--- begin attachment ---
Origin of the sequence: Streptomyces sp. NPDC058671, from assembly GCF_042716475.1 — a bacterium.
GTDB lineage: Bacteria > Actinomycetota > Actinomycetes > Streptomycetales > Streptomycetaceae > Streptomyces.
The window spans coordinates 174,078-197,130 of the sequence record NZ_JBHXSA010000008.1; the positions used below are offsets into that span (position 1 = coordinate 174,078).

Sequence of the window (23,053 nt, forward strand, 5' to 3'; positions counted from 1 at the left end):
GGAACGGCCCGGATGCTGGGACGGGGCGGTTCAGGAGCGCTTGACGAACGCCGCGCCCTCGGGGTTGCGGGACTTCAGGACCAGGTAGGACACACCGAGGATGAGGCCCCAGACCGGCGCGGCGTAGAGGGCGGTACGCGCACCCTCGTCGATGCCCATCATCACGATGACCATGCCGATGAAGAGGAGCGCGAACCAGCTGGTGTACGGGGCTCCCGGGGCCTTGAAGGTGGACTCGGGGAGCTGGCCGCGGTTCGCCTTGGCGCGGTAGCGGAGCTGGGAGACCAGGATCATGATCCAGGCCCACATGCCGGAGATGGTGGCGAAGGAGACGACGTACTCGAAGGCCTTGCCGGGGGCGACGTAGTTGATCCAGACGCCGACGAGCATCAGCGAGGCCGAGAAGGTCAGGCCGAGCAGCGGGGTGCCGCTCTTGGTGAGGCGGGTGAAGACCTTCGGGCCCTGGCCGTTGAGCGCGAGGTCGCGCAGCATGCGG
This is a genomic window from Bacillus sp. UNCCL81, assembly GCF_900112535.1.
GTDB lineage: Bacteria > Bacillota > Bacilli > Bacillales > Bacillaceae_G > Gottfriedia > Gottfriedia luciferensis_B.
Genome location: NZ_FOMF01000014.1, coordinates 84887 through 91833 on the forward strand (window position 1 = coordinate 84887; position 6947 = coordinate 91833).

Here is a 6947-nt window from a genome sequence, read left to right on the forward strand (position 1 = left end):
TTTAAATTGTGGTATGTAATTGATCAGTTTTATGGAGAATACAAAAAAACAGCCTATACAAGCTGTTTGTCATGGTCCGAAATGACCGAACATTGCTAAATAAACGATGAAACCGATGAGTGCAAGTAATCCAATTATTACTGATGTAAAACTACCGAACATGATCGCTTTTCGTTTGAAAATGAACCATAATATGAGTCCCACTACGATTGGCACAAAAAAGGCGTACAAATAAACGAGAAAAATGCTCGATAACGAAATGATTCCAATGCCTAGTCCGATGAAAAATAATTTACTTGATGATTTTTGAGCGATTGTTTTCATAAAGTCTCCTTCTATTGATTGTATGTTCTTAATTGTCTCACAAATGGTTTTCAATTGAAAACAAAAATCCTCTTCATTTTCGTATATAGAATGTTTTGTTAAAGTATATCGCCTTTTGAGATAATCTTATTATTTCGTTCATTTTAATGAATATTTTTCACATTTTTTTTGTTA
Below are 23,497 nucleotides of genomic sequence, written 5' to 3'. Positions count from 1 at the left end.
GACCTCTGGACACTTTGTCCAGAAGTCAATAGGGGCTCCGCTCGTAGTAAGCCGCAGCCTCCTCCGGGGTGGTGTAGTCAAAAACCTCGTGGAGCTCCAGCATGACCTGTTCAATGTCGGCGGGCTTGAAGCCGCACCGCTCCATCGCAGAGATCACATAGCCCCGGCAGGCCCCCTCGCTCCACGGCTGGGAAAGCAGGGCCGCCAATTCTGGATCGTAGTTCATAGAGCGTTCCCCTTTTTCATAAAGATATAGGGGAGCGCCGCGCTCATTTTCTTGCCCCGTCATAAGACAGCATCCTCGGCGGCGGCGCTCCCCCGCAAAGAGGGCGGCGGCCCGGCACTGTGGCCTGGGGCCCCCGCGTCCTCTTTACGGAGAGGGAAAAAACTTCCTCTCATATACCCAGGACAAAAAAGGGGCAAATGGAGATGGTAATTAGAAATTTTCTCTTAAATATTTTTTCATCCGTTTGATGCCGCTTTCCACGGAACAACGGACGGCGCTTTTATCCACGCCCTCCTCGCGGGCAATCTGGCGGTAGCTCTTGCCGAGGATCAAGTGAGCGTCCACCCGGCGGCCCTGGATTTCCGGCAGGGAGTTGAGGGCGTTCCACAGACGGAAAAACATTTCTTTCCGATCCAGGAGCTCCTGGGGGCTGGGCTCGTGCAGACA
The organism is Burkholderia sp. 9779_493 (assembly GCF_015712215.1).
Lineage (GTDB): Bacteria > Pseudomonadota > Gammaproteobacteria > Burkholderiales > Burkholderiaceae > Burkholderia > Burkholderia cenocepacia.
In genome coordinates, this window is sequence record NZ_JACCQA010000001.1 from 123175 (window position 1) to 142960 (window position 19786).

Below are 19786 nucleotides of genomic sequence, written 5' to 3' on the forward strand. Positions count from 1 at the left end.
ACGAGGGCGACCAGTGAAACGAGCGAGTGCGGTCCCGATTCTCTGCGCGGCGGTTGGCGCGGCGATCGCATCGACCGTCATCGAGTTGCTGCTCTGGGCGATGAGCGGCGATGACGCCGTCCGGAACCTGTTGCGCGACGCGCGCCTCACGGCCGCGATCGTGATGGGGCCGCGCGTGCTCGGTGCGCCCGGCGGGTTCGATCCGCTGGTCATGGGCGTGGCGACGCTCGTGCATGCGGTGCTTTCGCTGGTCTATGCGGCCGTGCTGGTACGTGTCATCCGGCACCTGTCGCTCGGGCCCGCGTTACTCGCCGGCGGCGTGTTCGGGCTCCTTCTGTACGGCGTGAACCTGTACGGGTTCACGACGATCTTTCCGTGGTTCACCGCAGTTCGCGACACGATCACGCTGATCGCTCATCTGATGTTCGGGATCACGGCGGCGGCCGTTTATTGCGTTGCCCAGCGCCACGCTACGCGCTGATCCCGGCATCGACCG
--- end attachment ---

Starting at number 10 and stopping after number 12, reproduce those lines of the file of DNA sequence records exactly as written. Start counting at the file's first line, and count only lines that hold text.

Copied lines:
TTTAAATTGTGGTATGTAATTGATCAGTTTTATGGAGAATACAAAAAAACAGCCTATACAAGCTGTTTGTCATGGTCCGAAATGACCGAACATTGCTAAATAAACGATGAAACCGATGAGTGCAAGTAATCCAATTATTACTGATGTAAAACTACCGAACATGATCGCTTTTCGTTTGAAAATGAACCATAATATGAGTCCCACTACGATTGGCACAAAAAAGGCGTACAAATAAACGAGAAAAATGCTCGATAACGAAATGATTCCAATGCCTAGTCCGATGAAAAATAATTTACTTGATGATTTTTGAGCGATTGTTTTCATAAAGTCTCCTTCTATTGATTGTATGTTCTTAATTGTCTCACAAATGGTTTTCAATTGAAAACAAAAATCCTCTTCATTTTCGTATATAGAATGTTTTGTTAAAGTATATCGCCTTTTGAGATAATCTTATTATTTCGTTCATTTTAATGAATATTTTTCACATTTTTTTTGTTA
Below are 23,497 nucleotides of genomic sequence, written 5' to 3'. Positions count from 1 at the left end.
GACCTCTGGACACTTTGTCCAGAAGTCAATAGGGGCTCCGCTCGTAGTAAGCCGCAGCCTCCTCCGGGGTGGTGTAGTCAAAAACCTCGTGGAGCTCCAGCATGACCTGTTCAATGTCGGCGGGCTTGAAGCCGCACCGCTCCATCGCAGAGATCACATAGCCCCGGCAGGCCCCCTCGCTCCACGGCTGGGAAAGCAGGGCCGCCAATTCTGGATCGTAGTTCATAGAGCGTTCCCCTTTTTCATAAAGATATAGGGGAGCGCCGCGCTCATTTTCTTGCCCCGTCATAAGACAGCATCCTCGGCGGCGGCGCTCCCCCGCAAAGAGGGCGGCGGCCCGGCACTGTGGCCTGGGGCCCCCGCGTCCTCTTTACGGAGAGGGAAAAAACTTCCTCTCATATACCCAGGACAAAAAAGGGGCAAATGGAGATGGTAATTAGAAATTTTCTCTTAAATATTTTTTCATCCGTTTGATGCCGCTTTCCACGGAACAACGGACGGCGCTTTTATCCACGCCCTCCTCGCGGGCAATCTGGCGGTAGCTCTTGCCGAGGATCAAGTGAGCGTCCACCCGGCGGCCCTGGATTTCCGGCAGGGAGTTGAGGGCGTTCCACAGACGGAAAAACATTTCTTTCCGATCCAGGAGCTCCTGGGGGCTGGGCTCGTGCAGACA